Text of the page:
The Bradbury Building's atrium may only rise to half that height – strikingly smaller, like so many movie stars, in real life than on the silver screen – and it may lack a fountain, but a comparison of passage and building makes the influence seem plausible. Some may find harder to swallow the story of how Wyman came to accept the commission in the first place. A draftsman employed for five dollars a week in the office of architect Sumner Hunt, whom Bradbury had originally hired up to draw up a plan for his building, Wyman somehow impressed the millionaire enough to give him second thoughts. When Bradbury offered Wyman the job instead, Wyman agonized over the morality of the situation, supposedly going so far as to use a planchette, an early form of Ouija board, to contact his dead brother. “Take the Bradbury Building and you will be successful,” the spirit's dangling pencil assured him.
Like many long-lived screen icons, the Bradbury Building has endured almost as many years of irrelevance and dissolution as it has enjoyed years of celebration.
This tale goes back to McCoy, who, in preparing that sexagennial reflection on the Bradbury Building, contacted Los Angeles-based science-fiction author Ray Bradbury to ask whether he had any connection to Lewis Bradbury, and thus to the building. He sent her to Forrest J. Ackerman, his agent as well as a formidable collector who stood as the tallest pillar of Los Angeles' science-fiction community – and who also happened to be Wyman’s grandson. Personally in possession of Wyman's encouraging note from the great beyond, Ackerman provided those details about the utopian novel, the planchette, and so on. As to how much all of it actually led Wyman to alter the design that Hunt had come up with before the commission changed hands, no evidence remains.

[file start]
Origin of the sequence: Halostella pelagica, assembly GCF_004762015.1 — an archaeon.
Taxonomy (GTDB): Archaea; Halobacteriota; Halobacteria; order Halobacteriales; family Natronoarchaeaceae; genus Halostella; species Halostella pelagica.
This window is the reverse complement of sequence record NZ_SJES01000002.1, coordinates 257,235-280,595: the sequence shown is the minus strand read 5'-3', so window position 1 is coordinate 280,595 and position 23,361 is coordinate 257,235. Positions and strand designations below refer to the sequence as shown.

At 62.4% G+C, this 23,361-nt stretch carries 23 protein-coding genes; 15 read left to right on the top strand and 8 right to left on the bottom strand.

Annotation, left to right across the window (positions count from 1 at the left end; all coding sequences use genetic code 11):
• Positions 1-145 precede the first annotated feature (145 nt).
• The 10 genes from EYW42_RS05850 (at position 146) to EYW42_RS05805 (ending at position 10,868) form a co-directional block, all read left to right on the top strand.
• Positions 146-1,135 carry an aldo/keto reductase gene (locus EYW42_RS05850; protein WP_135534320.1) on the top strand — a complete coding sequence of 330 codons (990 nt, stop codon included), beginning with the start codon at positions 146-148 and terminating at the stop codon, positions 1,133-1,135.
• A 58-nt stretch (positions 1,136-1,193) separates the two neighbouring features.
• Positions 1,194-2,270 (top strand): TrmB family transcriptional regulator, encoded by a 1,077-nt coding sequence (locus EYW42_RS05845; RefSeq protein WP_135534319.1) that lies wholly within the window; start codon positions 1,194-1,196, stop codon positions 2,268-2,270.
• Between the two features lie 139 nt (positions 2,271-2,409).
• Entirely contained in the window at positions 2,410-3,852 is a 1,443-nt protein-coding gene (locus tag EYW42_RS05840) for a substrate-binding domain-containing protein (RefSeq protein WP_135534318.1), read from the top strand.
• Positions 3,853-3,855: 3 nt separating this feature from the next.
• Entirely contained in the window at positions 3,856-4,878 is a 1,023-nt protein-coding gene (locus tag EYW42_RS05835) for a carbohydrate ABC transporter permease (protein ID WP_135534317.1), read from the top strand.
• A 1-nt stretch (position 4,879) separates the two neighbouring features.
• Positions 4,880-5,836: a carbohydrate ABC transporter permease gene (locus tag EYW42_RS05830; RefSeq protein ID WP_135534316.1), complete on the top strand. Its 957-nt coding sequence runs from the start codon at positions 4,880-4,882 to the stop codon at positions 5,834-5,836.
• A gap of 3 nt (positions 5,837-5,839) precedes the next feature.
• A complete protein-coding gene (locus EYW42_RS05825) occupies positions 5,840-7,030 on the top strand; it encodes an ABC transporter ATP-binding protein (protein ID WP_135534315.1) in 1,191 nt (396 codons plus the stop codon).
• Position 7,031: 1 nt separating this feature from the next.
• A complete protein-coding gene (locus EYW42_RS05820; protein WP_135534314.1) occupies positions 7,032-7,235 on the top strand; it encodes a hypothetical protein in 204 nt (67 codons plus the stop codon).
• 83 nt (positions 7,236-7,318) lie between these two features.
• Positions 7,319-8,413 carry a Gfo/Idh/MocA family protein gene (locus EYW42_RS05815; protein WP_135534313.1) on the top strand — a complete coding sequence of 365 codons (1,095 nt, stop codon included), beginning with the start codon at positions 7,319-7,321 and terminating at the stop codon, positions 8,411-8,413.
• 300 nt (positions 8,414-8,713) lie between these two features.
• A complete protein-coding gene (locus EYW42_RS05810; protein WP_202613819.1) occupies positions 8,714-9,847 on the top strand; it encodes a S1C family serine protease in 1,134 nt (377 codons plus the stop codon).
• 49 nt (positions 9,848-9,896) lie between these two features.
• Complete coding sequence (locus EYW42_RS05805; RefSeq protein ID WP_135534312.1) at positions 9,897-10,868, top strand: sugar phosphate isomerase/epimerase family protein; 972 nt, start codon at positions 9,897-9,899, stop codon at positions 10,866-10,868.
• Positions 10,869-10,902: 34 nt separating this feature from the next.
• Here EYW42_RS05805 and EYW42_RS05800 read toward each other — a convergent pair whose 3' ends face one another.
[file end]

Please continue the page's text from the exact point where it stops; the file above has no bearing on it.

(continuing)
Still, the Bradbury Building's success spurred Wyman on to complete his architectural education through correspondence courses, though he would never again produce a structure of equal importance. Nor would Hunt, for that matter, and neither man lived to see the work for which they now share credit show up in the movies. But like many long-lived screen icons, the Bradbury Building has endured almost as many years of irrelevance and dissolution as it has enjoyed years of celebration. Decades of mild neglect allowed Ridley Scott and his collaborators, envisioning the Los Angeles of 2019, to cast it as the leaky, trash-strewn ruin it played in “Blade Runner,” arguably its most memorable role of all (and not just because of the plaque that has long commemorated it on the wall of the building itself).
That was in the early 1980s, a time when filmmakers had grown used to treating the whole of downtown Los Angeles, not just its oldest commercial building, as an urban wasteland-cum-studio backlot. “The homeless population of downtown L.A. gawked at our helicopters flying through the streets, literally fifty feet above the pavement, in between buildings and down alleys,” remembers John Badham, who in 1983 directed the contemporary Los Angeles-set “Blue Thunder.” The cinematic uses of the Bradbury as explicitly a Los Angeles building have grown, over the decades, to outnumber those that pretend it elsewhere: the noir classic “D.O.A.,” whose climactic showdown plays out there; “Marlowe,” which installs its titular private detective in a Bradbury office; “The Artist,” in which it evokes silent-era Hollywood; “500 Days of Summer,” in whose final scene the aspiring architect protagonist arrives there to receive, perhaps, both the job and the girl of his dreams.
The continuing cinematic and non-cinematic use of the Bradbury Building, as well as the continuing pilgrimages by those interested in its place in film and architectural history, owes something to the $7 million restoration undertaken in 1991 by developer Ira Yellin and architect Brenda Levin, who even found a long-term office tenant in the Los Angeles Police Department's Internal Affairs Division. An early proponents of the revival of downtown Los Angeles, Yellin, who died in 2002 just before that revival got into full swing, also took on as a project the Million Dollar Theater on the other side of Broadway (also highly visible in “Blade Runner”) and the attached Grand Central Market. Since then, the Bradbury’s still-glorious, still-surprising interior has symbolized the Los Angeles accessible only to those willing to look beyond the city's often nondescript, even uninviting surfaces for the wonders within.